What Is Lyme Disease?
Lyme disease is caused by bacteria transmitted by the deer tick (Ixodes scapularis). Lyme disease may cause symptoms affecting the skin, nervous system, heart and/or joints of an individual. Over 45,000 cases have been reported to the New York State Department of Health since Lyme disease became reportable in 1986.
Who gets Lyme disease?
Lyme disease can affect people of any age. People who spend time in grassy and wooded environments are at an increased risk of exposure. The chances of being bitten by a deer tick are greater during times of the year when ticks are most active. Young deer ticks, called nymphs, are active from mid-May to mid-August and are about the size of poppy seeds. Adult ticks, which are approximately the size of sesame seeds, are most active from March to mid-May and from mid-August to November. Both nymphs and adults can transmit Lyme disease. Ticks can be active any time the temperature is above freezing. Infected deer ticks can be found throughout New York State.
How is Lyme disease transmitted?
Not all deer ticks are infected with the bacteria that cause Lyme disease. Ticks can become infected if they feed on small animals that are infected. The disease can be spread when an infected tick bites a person and stays attached for a period of time. In most cases, the tick must be attached for 36 hours or more before the bacteria can be transmitted. Lyme disease does not spread from one person to another. Transfer of the bacteria from an infected pregnant woman to the fetus is extremely rare.
What are the symptoms of Lyme disease?
In 60-80 percent of cases, a rash resembling a bull's eye or solid patch, about two inches in diameter, appears and expands around or near the site of the bite. Sometimes, multiple rash sites appear. The early stage of Lyme disease is usually marked by one or more of the following symptoms: chills and fever, headache, fatigue, stiff neck, muscle and/or joint pain, and swollen glands. If Lyme disease is unrecognized or untreated in the early stage more severe symptoms may occur. As the disease progresses, severe fatigue, a stiff aching neck, and tingling or numbness in the arms and legs, or facial paralysis can occur. The most severe symptoms of Lyme disease may not appear until weeks, months or years after the tick bite. These can include severe headaches, painful arthritis, swelling of the joints, and heart and central nervous system problems.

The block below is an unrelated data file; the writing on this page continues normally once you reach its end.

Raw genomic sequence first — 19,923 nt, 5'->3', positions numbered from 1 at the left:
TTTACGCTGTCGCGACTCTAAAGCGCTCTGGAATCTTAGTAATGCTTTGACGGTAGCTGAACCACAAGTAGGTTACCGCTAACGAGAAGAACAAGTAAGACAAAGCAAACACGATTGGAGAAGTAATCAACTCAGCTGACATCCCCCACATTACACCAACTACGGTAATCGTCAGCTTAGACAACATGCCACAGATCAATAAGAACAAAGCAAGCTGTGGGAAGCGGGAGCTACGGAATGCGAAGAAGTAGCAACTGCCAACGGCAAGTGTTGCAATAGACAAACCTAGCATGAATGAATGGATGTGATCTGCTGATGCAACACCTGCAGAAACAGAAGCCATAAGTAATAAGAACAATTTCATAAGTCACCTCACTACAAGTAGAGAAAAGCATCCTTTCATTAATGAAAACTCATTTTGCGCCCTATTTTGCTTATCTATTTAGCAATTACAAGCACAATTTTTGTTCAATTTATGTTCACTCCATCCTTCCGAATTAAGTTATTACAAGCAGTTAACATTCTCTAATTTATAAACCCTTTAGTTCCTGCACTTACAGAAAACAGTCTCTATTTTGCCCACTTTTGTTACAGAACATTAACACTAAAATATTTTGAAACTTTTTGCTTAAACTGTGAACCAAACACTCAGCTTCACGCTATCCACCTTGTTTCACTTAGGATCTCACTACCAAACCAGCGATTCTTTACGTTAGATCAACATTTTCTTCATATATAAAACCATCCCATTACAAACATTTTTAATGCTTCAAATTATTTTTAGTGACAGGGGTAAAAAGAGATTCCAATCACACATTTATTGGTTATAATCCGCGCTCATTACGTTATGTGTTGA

When do symptoms appear?
Early symptoms usually appear within three to 30 days after the bite of an infected tick.
Does past infection with Lyme disease make a person immune?
Lyme disease is a bacterial infection. Even if successfully treated, a person may become reinfected if bitten later by another infected tick.
What is the treatment for Lyme disease?
Early treatment of Lyme disease involves antibiotics and almost always results in a full cure. However, the chances of a complete cure decrease if treatment is delayed.
What can I do to prevent Lyme disease?
Deer ticks live in shady, moist areas at ground level. They will cling to tall grass, brush and shrubs, usually no more than 18-24 inches off the ground. They also live in lawns and gardens, especially at the edges of woods and around old stone walls.
Deer ticks cannot jump or fly, and do not drop onto passing people or animals. They get on humans and animals only by direct contact. Once a tick gets on the skin, it generally climbs upward until it reaches a protected area.
In tick-infested areas, your best protection is to avoid contact with soil, leaf litter and vegetation. However, if you garden, hike, camp, hunt, work, or otherwise spend time in the outdoors, you can still protect yourself:
Wear light-colored clothing with a tight weave to spot ticks easily.
Wear enclosed shoes, long pants and a long-sleeved shirt. Tuck pant legs into socks or boots and shirt into pants.
Check clothes and any exposed skin frequently for ticks while outdoors.
Consider using insect repellent.
Stay on cleared, well-traveled trails. Avoid contacting vegetation.
Avoid sitting directly on the ground or on stone walls.
Keep long hair tied back, especially when gardening.
AVOID TICK AND MOSQUITO BITES!
From the New York State Department of Health
For Healthcare Providers : Anaplasmosis Advisory Memo